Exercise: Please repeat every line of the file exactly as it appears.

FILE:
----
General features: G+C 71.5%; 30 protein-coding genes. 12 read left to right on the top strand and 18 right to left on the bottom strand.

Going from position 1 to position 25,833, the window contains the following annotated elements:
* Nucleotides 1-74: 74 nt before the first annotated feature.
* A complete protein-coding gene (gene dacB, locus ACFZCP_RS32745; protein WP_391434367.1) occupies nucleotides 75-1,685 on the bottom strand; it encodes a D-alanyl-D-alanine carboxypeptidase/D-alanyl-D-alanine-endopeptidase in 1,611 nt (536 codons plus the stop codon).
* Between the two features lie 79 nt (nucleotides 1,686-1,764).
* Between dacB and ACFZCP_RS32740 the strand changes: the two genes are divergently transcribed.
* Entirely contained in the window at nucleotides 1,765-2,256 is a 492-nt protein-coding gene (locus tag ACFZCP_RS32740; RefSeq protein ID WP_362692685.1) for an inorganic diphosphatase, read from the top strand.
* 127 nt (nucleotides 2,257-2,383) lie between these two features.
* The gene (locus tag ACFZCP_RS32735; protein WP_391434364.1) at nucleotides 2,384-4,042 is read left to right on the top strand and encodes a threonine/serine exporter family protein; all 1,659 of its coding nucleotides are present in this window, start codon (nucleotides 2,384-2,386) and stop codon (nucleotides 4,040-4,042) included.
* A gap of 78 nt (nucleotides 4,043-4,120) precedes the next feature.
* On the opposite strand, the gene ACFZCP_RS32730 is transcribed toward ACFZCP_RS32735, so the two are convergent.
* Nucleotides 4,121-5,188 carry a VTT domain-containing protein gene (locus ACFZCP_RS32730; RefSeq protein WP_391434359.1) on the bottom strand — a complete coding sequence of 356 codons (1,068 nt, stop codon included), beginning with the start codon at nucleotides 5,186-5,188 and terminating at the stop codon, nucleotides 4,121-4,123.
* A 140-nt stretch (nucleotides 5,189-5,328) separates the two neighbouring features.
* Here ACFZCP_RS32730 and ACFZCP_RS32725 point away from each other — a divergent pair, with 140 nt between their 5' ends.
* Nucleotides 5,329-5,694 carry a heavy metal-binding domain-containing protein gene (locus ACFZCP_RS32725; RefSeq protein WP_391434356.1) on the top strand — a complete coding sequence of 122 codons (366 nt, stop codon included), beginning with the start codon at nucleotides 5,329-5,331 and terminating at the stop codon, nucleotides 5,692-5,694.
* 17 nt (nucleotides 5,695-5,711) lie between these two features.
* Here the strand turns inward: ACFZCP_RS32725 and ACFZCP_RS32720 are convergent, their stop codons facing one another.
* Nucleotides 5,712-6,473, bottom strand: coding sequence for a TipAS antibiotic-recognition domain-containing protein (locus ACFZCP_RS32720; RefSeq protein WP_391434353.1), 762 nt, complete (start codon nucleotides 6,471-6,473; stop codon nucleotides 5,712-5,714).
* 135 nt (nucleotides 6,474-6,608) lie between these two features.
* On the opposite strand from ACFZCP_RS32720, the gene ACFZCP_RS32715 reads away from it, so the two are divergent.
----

General features: G+C 71.5%; 30 protein-coding genes. 12 read left to right on the top strand and 18 right to left on the bottom strand.

Going from position 1 to position 25,833, the window contains the following annotated elements:
* Nucleotides 1-74: 74 nt before the first annotated feature.
* A complete protein-coding gene (gene dacB, locus ACFZCP_RS32745; protein WP_391434367.1) occupies nucleotides 75-1,685 on the bottom strand; it encodes a D-alanyl-D-alanine carboxypeptidase/D-alanyl-D-alanine-endopeptidase in 1,611 nt (536 codons plus the stop codon).
* Between the two features lie 79 nt (nucleotides 1,686-1,764).
* Between dacB and ACFZCP_RS32740 the strand changes: the two genes are divergently transcribed.
* Entirely contained in the window at nucleotides 1,765-2,256 is a 492-nt protein-coding gene (locus tag ACFZCP_RS32740; RefSeq protein ID WP_362692685.1) for an inorganic diphosphatase, read from the top strand.
* 127 nt (nucleotides 2,257-2,383) lie between these two features.
* The gene (locus tag ACFZCP_RS32735; protein WP_391434364.1) at nucleotides 2,384-4,042 is read left to right on the top strand and encodes a threonine/serine exporter family protein; all 1,659 of its coding nucleotides are present in this window, start codon (nucleotides 2,384-2,386) and stop codon (nucleotides 4,040-4,042) included.
* A gap of 78 nt (nucleotides 4,043-4,120) precedes the next feature.
* On the opposite strand, the gene ACFZCP_RS32730 is transcribed toward ACFZCP_RS32735, so the two are convergent.
* Nucleotides 4,121-5,188 carry a VTT domain-containing protein gene (locus ACFZCP_RS32730; RefSeq protein WP_391434359.1) on the bottom strand — a complete coding sequence of 356 codons (1,068 nt, stop codon included), beginning with the start codon at nucleotides 5,186-5,188 and terminating at the stop codon, nucleotides 4,121-4,123.
* A 140-nt stretch (nucleotides 5,189-5,328) separates the two neighbouring features.
* Here ACFZCP_RS32730 and ACFZCP_RS32725 point away from each other — a divergent pair, with 140 nt between their 5' ends.
* Nucleotides 5,329-5,694 carry a heavy metal-binding domain-containing protein gene (locus ACFZCP_RS32725; RefSeq protein WP_391434356.1) on the top strand — a complete coding sequence of 122 codons (366 nt, stop codon included), beginning with the start codon at nucleotides 5,329-5,331 and terminating at the stop codon, nucleotides 5,692-5,694.
* 17 nt (nucleotides 5,695-5,711) lie between these two features.
* Here the strand turns inward: ACFZCP_RS32725 and ACFZCP_RS32720 are convergent, their stop codons facing one another.
* Nucleotides 5,712-6,473, bottom strand: coding sequence for a TipAS antibiotic-recognition domain-containing protein (locus ACFZCP_RS32720; RefSeq protein WP_391434353.1), 762 nt, complete (start codon nucleotides 6,471-6,473; stop codon nucleotides 5,712-5,714).
* 135 nt (nucleotides 6,474-6,608) lie between these two features.
* On the opposite strand from ACFZCP_RS32720, the gene ACFZCP_RS32715 reads away from it, so the two are divergent.